Catch Fish with
For anyone unfamiliar with the site always check the FRESHWATER, SALTWATER and TACK-TICS pages. The Saltwater page now extends back as a record of over several years of (mostly) sea fishing and may be a useful guide as to when to fish. The Freshwater stuff is also up to date now. I keep adding to both. These pages are effectively my diary and the latest will usually be about fishing in the previous day or two. As you see I also add the odd piece from my friends and correspondents if I've not been doing much. The Tactics pages which are chiefly 'how I do it' plus a bit of science are also updated regularly and (I think) worth a read (the earlier ones are mostly tackle and 'how to do it' stuff).
The weed had gone!
The recent series of spring tides promised some good fishing. When I went down one morning two weeks ago, there were lots of fish showing on the surface but I had no fly rod. The only thing that prevented a memorable catch when we went that evening was a change in the weather during the day. As a result of that trip we'd located one of the few middens of maggoty weed along the shore so that was where I headed this time. There had been no rough weather since the previous series of tides so I was hopeful that the weed would still be there. The alarm went off at 04:00 hr and I was eager to get down to the coast. Having missed out on a potential fly-fishing bonanza on the previous springs, this time I took both the fly rod and the spinning rod. It was pretty calm and eminently fishable, what could go wrong?
As it turned out what remained of the weed was concentrated along a couple of metres of beach and the maggots had mostly turned to pupae. I stood about hopefully as the tide peaked waiting for the fish to turn up. I threw quite a few armfuls of stinking, rotting seaweed into the sea but it was futile. Sure enough I saw the odd smallish mullet but there was never a big enough concentration of fish to give me much chance of a catch. So I blanked (nothing new there). Ever hopeful and knowing that things can change dramatically in the course of half-a-day I went again on the evening tide with my pals Bill, Nigel and Dave. Just to be different I decided to try float fished maggots or bread while the others stuck to either fly fishing with maggot flies and Delta's or spinning with soft plastic eels. It was much rougher and windier than it had been in the morning but there were a few more fish about, both bass and mullet. However, my light float gear was a bit of a disaster - skating across the surface in the stiff breeze. My pals all struggled a bit as well. Nigel and I blanked, Bill had a couple of missed pulls on his Slug-Gill lure and only Dave had any real success. Firstly, using his fly gear, he landed a bass on a maggot fly - he says it took him completely by surprise, just as he was lifting off for a back cast. Then, a bit later he had a slightly smaller fish, this time spinning a long, wriggly tailed 'Baysand worm'. The fish did not hang about so we packed in not long after high water.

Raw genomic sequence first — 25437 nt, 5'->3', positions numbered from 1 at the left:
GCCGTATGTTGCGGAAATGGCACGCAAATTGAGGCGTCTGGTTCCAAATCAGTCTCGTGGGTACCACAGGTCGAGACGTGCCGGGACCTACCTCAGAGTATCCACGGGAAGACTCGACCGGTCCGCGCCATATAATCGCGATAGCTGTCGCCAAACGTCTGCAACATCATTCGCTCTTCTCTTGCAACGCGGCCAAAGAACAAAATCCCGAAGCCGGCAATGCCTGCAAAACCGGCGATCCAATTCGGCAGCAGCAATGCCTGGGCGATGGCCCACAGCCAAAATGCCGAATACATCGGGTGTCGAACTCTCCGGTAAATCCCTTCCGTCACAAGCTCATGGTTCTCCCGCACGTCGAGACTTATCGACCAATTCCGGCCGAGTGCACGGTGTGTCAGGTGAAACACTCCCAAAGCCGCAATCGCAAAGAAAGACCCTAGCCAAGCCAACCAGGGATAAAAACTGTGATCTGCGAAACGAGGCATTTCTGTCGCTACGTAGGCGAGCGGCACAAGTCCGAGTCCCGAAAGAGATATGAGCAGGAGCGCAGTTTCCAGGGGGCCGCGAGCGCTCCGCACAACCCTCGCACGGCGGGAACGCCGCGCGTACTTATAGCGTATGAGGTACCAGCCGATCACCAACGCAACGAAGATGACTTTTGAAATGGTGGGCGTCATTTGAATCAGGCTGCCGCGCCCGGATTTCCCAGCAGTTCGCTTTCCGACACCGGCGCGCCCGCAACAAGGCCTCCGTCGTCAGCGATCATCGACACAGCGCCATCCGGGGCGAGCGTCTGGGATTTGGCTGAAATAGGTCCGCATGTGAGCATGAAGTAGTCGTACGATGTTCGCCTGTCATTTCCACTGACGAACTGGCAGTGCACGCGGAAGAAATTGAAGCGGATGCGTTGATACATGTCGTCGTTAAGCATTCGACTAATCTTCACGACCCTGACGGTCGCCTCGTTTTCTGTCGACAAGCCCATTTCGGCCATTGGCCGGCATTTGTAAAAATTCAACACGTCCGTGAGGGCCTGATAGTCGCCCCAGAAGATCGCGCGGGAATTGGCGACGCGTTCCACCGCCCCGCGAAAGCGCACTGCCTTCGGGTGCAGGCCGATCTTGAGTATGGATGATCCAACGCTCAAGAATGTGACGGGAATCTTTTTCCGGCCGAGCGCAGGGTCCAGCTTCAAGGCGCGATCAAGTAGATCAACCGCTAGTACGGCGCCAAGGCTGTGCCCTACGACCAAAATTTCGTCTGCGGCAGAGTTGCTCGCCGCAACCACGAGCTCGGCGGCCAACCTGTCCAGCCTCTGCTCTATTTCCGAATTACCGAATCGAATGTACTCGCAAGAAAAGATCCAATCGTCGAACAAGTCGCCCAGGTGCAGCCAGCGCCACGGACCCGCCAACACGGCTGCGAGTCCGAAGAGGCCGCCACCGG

It was a bit disappointing but I suppose it turned out better than I'd expected after my morning fiasco and it's always interesting to see how conditions can change not just between series of tides but even from one tide to the next. With luck we'll have a bit of a blow before the next series of tides and the seaweed flies will produce another crop of mullet/bass food.
Dave beaches his first bass, caught on the poly maggot fly. Bill and Nigel in the background.
Dave's fly-caught bass ready to go back.
Dave with the fish he caught while spinning.
A close up shows the plastic 'worm' in the mouth of the bass.
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